The Samson Cree Nation, located about 100 kilometres south of Edmonton, created the Kisoniyaminaw Heritage Trust Fund in 2007 with an opening balance of $349 million. In 2020, the fund had a balance of $518 million, while $283 million had been withdrawn by the Samson Cree over the years to support the community, including social programs and post-secondary tuition.

"Any one of our students that wants to go to university, we have a fund available to assist them," said Wilton Littlechild, a lawyer who helped in the effort to create the fund and has served as a trustee.

"It shows that you can actually educate your own people with your own resources without relying on government funding."

Wilton Littlechild has been a member of Parliament, a commissioner for the Truth and Reconciliation Commission, and he continues to run his own law firm on the Ermineskin Cree Nation reserve. (Kyle Bakx/CBC)

While there has been little oil and natural gas development in the area in recent years, any royalty payments from industry are automatically deposited in the trust fund.

The First Nation has used some of those funds to own its own bank, Peace Hills Trust, which at one point, Littlechild said, provided loans to about 400 other First Nations communities in the country.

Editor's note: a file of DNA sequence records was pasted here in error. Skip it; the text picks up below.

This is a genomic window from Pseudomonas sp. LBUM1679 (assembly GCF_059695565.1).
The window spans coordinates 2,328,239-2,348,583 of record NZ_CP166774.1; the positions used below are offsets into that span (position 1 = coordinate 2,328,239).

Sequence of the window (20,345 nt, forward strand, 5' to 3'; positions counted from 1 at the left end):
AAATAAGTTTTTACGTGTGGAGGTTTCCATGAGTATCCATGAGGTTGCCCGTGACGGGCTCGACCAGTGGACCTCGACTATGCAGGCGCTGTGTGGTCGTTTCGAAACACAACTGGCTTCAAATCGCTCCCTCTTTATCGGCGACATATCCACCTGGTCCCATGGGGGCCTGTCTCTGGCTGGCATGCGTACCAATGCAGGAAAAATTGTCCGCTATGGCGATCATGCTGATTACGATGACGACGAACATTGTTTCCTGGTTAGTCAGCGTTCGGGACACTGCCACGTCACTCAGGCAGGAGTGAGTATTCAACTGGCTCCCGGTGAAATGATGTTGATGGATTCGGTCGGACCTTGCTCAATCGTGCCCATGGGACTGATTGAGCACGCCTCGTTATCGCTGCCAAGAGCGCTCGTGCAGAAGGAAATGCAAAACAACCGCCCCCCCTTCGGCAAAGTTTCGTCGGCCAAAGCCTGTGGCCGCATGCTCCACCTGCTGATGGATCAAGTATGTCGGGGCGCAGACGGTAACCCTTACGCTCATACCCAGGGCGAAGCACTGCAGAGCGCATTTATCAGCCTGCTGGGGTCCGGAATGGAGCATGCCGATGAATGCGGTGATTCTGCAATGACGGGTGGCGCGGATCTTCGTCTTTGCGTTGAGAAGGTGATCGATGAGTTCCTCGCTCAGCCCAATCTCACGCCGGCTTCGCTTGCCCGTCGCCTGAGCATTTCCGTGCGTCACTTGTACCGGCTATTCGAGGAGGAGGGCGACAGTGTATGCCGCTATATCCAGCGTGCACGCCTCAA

Littlechild admits not all of the investment decisions have worked out, but "we learn from our mistakes and we've been able to recover losses over time, so that now, I would say we're ahead substantially."

Like anywhere in Canada, the community still faces challenges with addictions and other social problems, he said. Some of the revenues from the trust fund have gone toward housing, however, homelessness exists because of the community's growing population.

Littlechild is a member of the nearby Ermineskin Cree Nation, which created its own trust in 2011 with $123 million and has earned a 10 per cent annualized rate of return since inception.

The Onion Lake Cree Nation, which straddles the Alberta-Saskatchewan border, set up its trust in 2016 with more than $44 million. Since then, the trust has paid out $59 million to the First Nation and has a balance of just over $37 million. The annualized rate of return is nearly 11 per cent.